My first occupation was at a restaurant called the Hook, Line & Sinker in Utica, N.Y. I was 15 years old, and my job included keeping the salad bar items stocked and preparing desserts. The extent of “preparing desserts” meant pulling the pie out of the cooler and putting whipped cream and a strawberry slice on top. My uniform was black pants, a white tuxedo shirt, and a black bowtie. A boy named Corey trained me and was my partner in crime every night. We flirted a lot, as I recall.
My next job was at the Hilton Resort in Palmetto Dunes, now the Omni. I waited tables in the breakfast restaurant (the Palmetto Café) for years, before moving over to Mostly Seafood, which was the fine-dining restaurant in the resort at the time. In 1998, the management team surprised me with the Employee of the Year award, which I thought was quite the accomplishment out of over 300 employees. So, I promptly left, knowing I had conquered that place.
Which brought me to Tavern on the Creek, a short-lived restaurant in Hilton Head Plantation, where I had a few super fun years with a wild food and beverage crew. When Pierce and Bonnie Lowrey purchased Tavern on the Creek as a venue for their new catering company, it was off to CQ’s restaurant for me, one of the longest-running eateries on Hilton Head Island.
None of this has anything to do with this issue. I just thought you should know.
I jest! Our Love Affair with Food Issue celebrates a few local servers and brings back memories of all my days waiting tables. I cherish my years in F&B; every night was different, I made a ton of money, and it was awesome connecting with so many different people. Things have been a little difficult in the service industry lately, with increased food costs, a labor shortage, heavier cleaning and disinfecting regiments due to COVID-19, and a seemingly never-ending season of visitors putting stress on local restaurant owners. I’m sure you’ve heard this a million times in the last 18 months: be sure to put on your patience hat when dining out.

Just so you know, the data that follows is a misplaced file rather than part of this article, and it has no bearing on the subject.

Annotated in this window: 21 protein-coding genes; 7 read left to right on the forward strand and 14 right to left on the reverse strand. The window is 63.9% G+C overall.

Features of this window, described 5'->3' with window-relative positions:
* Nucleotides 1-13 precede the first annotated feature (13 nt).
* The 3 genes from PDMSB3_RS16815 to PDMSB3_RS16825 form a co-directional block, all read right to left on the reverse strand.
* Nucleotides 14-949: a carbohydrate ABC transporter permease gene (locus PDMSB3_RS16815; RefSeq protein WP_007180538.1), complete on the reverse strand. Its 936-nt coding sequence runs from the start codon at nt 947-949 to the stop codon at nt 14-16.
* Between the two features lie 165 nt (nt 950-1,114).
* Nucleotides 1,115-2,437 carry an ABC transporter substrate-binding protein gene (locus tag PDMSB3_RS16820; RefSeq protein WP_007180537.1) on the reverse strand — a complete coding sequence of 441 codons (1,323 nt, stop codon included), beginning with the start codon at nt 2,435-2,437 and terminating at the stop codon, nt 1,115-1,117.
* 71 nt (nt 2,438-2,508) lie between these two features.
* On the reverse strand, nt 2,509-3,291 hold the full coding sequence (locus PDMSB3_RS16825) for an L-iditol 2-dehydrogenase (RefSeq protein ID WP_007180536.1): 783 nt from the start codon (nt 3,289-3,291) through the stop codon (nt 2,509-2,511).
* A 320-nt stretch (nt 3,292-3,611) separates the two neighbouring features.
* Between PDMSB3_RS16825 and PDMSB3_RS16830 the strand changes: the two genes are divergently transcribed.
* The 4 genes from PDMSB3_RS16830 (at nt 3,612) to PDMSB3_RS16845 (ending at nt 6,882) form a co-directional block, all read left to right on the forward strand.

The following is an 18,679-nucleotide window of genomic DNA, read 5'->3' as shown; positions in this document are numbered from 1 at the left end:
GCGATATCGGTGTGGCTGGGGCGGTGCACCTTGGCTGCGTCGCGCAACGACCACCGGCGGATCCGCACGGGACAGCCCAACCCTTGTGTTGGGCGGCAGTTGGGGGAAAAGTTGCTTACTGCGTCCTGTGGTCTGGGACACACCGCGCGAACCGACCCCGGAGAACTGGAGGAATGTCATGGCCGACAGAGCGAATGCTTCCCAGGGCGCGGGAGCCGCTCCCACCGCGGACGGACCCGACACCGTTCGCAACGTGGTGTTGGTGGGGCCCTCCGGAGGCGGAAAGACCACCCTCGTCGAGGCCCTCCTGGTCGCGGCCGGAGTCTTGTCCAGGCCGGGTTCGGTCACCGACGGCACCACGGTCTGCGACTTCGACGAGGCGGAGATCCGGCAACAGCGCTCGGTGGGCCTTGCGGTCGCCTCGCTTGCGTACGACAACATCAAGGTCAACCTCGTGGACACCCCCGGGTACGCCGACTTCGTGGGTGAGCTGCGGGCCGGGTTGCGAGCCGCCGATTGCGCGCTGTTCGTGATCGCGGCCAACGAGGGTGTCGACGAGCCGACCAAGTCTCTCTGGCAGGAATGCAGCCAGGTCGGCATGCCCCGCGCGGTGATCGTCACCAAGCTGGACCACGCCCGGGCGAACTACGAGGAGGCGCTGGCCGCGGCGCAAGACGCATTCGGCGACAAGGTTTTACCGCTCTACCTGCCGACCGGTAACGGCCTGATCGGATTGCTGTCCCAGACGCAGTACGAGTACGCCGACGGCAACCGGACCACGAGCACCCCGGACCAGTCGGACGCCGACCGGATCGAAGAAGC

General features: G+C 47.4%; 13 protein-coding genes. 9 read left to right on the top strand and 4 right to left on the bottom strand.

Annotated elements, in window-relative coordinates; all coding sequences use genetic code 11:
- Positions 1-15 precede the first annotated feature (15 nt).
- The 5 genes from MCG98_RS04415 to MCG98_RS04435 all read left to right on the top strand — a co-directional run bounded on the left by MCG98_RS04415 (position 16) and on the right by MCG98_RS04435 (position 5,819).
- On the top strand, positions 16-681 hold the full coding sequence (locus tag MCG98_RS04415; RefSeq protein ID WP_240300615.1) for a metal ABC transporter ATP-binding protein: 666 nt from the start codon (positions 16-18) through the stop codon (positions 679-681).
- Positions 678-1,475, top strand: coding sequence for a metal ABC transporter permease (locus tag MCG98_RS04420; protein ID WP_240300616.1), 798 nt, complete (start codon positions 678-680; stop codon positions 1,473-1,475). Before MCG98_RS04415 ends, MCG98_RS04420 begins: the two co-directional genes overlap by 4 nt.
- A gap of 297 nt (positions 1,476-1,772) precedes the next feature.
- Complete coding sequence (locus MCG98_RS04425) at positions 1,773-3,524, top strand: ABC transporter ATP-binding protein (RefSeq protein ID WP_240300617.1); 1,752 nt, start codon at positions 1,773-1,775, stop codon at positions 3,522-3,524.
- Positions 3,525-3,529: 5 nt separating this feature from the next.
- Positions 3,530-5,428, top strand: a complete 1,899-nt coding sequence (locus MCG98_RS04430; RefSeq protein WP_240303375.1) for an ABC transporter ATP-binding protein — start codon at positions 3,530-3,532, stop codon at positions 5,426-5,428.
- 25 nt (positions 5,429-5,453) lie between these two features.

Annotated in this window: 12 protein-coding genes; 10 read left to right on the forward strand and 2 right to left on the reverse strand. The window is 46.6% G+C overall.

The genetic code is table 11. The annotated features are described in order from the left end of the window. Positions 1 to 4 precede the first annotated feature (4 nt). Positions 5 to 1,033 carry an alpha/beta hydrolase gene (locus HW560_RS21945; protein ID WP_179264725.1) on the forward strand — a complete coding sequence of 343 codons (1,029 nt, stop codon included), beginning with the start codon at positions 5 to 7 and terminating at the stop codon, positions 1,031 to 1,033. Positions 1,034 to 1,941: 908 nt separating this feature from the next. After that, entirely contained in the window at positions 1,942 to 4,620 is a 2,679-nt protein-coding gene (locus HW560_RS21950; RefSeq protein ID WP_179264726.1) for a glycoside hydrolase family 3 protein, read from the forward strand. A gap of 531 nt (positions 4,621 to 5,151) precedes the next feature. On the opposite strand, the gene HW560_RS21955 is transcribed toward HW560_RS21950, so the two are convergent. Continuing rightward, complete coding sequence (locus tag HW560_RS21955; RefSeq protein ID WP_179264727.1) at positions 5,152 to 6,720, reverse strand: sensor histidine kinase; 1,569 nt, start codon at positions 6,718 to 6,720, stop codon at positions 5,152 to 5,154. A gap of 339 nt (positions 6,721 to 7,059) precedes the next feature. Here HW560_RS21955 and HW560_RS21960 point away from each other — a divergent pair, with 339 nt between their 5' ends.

We also chatted with a few of the faces in the ‘back of the house” (restaurant lingo for the kitchen) this month (see Tim Wood’s article, Six Chefs, Six Journeys to Living the Dream). You can always tell when someone is passionate about what they do, because it shines in their product, personality, and general enthusiasm. You’ll find those qualities in the six chefs featured on page 50.
This issue also spotlights local Realtors and financial advisors, along with a new local podcast that everyone is addicted to and the return of the Hilton Head Wine & Food Festival. So, without more blah, blah, blah, I’ll leave you to it.
Just one more thing…
Our very own Kim Crouch has a new family member—one who will be a frequent visitor to the CH2/CB2 intergalactic headquarters. Meet Buoy, the cutest puppy you ever did see. He’s got some big shoes to fill, but from what I’ve seen so far, he’ll be up to the task. He’s got some big paws already.